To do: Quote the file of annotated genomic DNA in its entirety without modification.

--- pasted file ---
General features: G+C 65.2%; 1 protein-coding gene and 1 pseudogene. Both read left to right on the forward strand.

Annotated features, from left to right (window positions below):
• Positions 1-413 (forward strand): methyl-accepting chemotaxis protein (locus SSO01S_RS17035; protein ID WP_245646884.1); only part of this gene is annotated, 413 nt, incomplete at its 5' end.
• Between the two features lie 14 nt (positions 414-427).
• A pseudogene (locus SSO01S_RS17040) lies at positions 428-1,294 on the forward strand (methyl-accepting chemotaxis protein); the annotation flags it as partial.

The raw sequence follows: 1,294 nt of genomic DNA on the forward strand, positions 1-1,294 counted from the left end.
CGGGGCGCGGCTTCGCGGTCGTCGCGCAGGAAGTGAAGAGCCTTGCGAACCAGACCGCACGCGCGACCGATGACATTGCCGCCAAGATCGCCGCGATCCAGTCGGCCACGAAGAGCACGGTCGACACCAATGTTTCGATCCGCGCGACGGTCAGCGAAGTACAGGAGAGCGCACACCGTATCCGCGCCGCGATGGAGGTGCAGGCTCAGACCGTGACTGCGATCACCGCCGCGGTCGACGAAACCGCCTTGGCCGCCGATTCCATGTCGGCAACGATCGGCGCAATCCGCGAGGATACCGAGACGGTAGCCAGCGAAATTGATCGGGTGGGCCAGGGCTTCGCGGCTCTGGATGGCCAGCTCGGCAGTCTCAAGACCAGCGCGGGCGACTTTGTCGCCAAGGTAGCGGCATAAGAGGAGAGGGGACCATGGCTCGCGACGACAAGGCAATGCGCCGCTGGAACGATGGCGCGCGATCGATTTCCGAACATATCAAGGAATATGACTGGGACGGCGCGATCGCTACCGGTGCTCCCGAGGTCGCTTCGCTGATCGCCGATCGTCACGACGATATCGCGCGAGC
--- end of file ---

General features: G+C 65.2%; 1 protein-coding gene and 1 pseudogene. Both read left to right on the forward strand.

Annotated features, from left to right (window positions below):
• Positions 1-413 (forward strand): methyl-accepting chemotaxis protein (locus SSO01S_RS17035; protein ID WP_245646884.1); only part of this gene is annotated, 413 nt, incomplete at its 5' end.
• Between the two features lie 14 nt (positions 414-427).
• A pseudogene (locus SSO01S_RS17040) lies at positions 428-1,294 on the forward strand (methyl-accepting chemotaxis protein); the annotation flags it as partial.

The raw sequence follows: 1,294 nt of genomic DNA on the forward strand, positions 1-1,294 counted from the left end.
CGGGGCGCGGCTTCGCGGTCGTCGCGCAGGAAGTGAAGAGCCTTGCGAACCAGACCGCACGCGCGACCGATGACATTGCCGCCAAGATCGCCGCGATCCAGTCGGCCACGAAGAGCACGGTCGACACCAATGTTTCGATCCGCGCGACGGTCAGCGAAGTACAGGAGAGCGCACACCGTATCCGCGCCGCGATGGAGGTGCAGGCTCAGACCGTGACTGCGATCACCGCCGCGGTCGACGAAACCGCCTTGGCCGCCGATTCCATGTCGGCAACGATCGGCGCAATCCGCGAGGATACCGAGACGGTAGCCAGCGAAATTGATCGGGTGGGCCAGGGCTTCGCGGCTCTGGATGGCCAGCTCGGCAGTCTCAAGACCAGCGCGGGCGACTTTGTCGCCAAGGTAGCGGCATAAGAGGAGAGGGGACCATGGCTCGCGACGACAAGGCAATGCGCCGCTGGAACGATGGCGCGCGATCGATTTCCGAACATATCAAGGAATATGACTGGGACGGCGCGATCGCTACCGGTGCTCCCGAGGTCGCTTCGCTGATCGCCGATCGTCACGACGATATCGCGCGAGC